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Targeted Tax Hikes Would Raise Billions for Health Reforms

John Commins, for HealthLeaders Media, May 27, 2009

Three studies released today by the Centers for Budget and Policy Priorities say that billions of dollars could be generated to help pay for healthcare reform by raising taxes on alcohol and high-sugar soft drinks, and rolling back or eliminating healthcare flexible spending accounts.

"Realistically it has to be a mix of spending reductions and revenue increases from a variety of sources," says Edwin Park, a senior fellow at CBPP. "One thing we've been concerned about as an organization is the various interests who're affected by all these spending and revenue proposals that will start saying 'Take this off the table and take that off the table, and do something else.' Definitely all of the items have to stay on the table if you are going to get to paying for health reform."

The CBPP studies did not have an estimate for the revenue that would be generated by the FSA rollback or elimination. However, Park says a penny-per-ounce tax on soft drinks laced with sugar or high-fructose corn syrup could raise $10 billion a year, while increasing the excise tax on alcohol could raise between $27 billion and $100 billion over 10 years.

Park says policy makers and politicians must also consider Medicare/Medicaid reforms, taxing employer-sponsored health plans, targeting health savings accounts, and capping itemized deductions to cover the cost of healthcare reform.

Kathleen Stoll, deputy executive director at Families USA, says her organization has adopted the same strategy of keeping every potential revenue source in play. "We do believe we need to generate revenues to pay for healthcare reforms," Stoll says. "We are trying to be open to keeping all paid-for possibilities on the table and under discussion. We aren't taking a position on any specific one, but we aren't opposing anything…

"Part of the debate is about whether the 'pay-fors' have to come from within the healthcare system itself or whether we can look beyond the healthcare system at other areas of the tax code that don't directly impact on healthcare delivery," Stoll says. "We think we have to look both within and outside the healthcare system."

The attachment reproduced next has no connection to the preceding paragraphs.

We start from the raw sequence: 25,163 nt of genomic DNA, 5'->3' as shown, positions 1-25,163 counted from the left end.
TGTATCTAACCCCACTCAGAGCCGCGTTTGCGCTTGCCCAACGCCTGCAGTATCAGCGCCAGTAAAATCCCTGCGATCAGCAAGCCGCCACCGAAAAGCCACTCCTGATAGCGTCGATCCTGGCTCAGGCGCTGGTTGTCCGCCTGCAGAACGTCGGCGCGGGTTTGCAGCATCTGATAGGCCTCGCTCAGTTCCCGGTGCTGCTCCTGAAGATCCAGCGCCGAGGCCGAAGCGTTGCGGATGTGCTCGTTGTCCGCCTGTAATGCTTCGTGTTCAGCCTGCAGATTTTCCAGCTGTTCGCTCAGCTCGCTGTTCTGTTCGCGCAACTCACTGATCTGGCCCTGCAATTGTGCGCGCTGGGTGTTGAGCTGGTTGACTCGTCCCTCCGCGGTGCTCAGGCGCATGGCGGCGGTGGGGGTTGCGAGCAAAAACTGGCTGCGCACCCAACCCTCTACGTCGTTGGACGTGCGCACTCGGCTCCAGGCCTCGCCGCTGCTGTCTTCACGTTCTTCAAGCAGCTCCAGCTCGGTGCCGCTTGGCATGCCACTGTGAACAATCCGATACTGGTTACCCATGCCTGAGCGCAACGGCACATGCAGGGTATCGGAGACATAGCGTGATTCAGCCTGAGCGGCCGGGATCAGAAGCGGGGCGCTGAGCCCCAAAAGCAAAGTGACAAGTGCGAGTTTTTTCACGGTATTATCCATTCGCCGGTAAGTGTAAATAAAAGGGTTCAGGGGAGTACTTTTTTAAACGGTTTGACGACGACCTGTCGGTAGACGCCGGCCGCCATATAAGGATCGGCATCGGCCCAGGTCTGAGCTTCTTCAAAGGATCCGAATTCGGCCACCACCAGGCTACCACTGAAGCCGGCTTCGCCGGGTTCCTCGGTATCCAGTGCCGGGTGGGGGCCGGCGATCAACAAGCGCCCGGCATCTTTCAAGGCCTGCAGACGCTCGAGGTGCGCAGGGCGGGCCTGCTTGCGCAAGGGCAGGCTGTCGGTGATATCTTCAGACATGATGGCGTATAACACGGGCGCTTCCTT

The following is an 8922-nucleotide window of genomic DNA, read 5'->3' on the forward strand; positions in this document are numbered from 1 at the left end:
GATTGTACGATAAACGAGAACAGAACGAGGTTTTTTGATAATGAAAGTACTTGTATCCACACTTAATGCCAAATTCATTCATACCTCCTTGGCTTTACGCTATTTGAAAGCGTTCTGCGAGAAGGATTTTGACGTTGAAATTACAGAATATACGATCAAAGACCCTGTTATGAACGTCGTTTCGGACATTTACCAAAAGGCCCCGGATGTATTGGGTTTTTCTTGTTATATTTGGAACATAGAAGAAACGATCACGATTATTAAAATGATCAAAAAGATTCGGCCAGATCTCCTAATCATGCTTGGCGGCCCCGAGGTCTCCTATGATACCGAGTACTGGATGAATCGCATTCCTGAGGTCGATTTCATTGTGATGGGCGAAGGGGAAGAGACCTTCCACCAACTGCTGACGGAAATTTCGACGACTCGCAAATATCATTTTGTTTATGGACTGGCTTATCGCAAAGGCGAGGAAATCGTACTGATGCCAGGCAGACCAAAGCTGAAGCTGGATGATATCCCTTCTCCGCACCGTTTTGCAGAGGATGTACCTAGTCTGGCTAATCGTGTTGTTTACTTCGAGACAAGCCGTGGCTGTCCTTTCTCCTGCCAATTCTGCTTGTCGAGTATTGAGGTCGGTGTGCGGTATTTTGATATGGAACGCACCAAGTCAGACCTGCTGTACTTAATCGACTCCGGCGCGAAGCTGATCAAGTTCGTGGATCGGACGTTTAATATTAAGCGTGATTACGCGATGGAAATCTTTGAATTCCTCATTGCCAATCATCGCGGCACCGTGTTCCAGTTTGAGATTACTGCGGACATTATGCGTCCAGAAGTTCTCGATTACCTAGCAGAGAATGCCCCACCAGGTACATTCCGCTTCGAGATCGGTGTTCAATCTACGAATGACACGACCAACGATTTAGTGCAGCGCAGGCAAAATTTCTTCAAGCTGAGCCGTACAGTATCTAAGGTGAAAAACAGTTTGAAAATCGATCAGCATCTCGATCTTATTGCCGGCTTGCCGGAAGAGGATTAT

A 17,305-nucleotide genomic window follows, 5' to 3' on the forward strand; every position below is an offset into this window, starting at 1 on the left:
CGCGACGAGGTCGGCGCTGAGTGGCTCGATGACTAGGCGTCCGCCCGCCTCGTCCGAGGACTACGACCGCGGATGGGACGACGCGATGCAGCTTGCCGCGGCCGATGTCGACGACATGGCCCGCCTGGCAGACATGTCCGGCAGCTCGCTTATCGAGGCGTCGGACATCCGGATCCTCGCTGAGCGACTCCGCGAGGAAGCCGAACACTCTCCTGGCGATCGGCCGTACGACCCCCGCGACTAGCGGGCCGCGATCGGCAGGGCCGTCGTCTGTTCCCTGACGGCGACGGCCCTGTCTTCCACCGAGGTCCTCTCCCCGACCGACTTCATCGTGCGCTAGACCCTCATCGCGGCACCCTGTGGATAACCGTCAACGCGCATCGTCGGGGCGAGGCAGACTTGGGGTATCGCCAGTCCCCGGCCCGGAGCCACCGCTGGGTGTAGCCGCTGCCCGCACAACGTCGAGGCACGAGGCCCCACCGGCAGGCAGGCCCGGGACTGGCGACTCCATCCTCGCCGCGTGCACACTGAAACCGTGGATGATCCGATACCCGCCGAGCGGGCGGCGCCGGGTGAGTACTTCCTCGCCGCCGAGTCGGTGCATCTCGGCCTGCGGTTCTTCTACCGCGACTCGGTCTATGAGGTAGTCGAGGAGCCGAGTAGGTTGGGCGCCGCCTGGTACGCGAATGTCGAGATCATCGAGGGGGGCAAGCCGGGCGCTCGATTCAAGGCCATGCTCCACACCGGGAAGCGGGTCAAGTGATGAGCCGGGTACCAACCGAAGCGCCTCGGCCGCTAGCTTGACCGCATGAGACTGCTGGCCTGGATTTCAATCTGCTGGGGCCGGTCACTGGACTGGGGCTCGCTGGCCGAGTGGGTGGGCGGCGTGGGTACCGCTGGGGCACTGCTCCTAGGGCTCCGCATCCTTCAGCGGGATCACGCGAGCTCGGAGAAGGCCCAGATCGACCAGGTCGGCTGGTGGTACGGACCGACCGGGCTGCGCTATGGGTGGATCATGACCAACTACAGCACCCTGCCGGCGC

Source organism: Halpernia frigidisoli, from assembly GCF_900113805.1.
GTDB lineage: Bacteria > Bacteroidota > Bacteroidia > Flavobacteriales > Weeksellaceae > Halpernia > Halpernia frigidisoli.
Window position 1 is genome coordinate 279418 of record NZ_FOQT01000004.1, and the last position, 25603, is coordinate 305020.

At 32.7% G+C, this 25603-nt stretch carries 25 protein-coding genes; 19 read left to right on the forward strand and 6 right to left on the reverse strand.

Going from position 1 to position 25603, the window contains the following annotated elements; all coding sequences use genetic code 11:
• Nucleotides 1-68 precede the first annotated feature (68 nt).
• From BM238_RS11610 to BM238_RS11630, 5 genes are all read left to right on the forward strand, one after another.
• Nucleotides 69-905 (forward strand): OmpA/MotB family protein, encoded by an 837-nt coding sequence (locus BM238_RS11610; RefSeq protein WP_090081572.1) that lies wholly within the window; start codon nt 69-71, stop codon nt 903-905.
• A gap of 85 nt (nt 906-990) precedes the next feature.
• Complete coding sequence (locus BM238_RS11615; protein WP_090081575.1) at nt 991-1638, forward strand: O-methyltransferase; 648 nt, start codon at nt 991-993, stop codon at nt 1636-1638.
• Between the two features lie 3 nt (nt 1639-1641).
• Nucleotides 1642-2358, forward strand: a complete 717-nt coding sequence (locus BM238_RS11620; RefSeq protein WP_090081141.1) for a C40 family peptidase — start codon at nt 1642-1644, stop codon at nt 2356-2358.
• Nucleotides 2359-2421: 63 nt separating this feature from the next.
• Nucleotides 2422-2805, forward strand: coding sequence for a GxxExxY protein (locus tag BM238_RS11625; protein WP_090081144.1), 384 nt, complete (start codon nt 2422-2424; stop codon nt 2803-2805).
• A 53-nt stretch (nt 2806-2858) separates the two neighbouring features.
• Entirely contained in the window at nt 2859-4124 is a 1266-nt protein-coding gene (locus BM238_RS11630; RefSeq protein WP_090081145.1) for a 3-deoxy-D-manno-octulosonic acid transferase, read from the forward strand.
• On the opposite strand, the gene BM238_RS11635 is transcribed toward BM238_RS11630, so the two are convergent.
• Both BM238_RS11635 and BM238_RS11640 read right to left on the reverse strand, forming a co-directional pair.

Michael Cannon, director of health policy at the libertarian Cato Institute, says that for groups like Families USA and CBPP, the answer to the nation's healthcare crisis is to throw more money at it.

 "Does anyone think it's peculiar that while the Left usually lectures us that America spends too much on healthcare, here they are trying to get us to spend even more," says Michael Cannon, director of health policy students at the Cato Institute.

"It's a flawed premise–that the problem with healthcare in America is we aren't spending enough," Cannon says. "If you want to make healthcare more affordable, you don't throw more money at it. You use every tool at your disposal to try to build efficiencies. We are doing that because we are allowing the political process to paralyze that effort."

Cannon says he's dead-set against raising taxes to pay for healthcare reform. But he says the political process would block any attempt to generate savings by reforming the healthcare system from within.

"If we are to come up with health insurance coverage for every last person in the United States just by finding savings in the healthcare sector, you've got to reduce the services that people get. That is rationing and Americans don't like that. You'd have to cut payments to providers. The providers aren't going to like that," he says.


John Commins is a senior editor with HealthLeaders Media.

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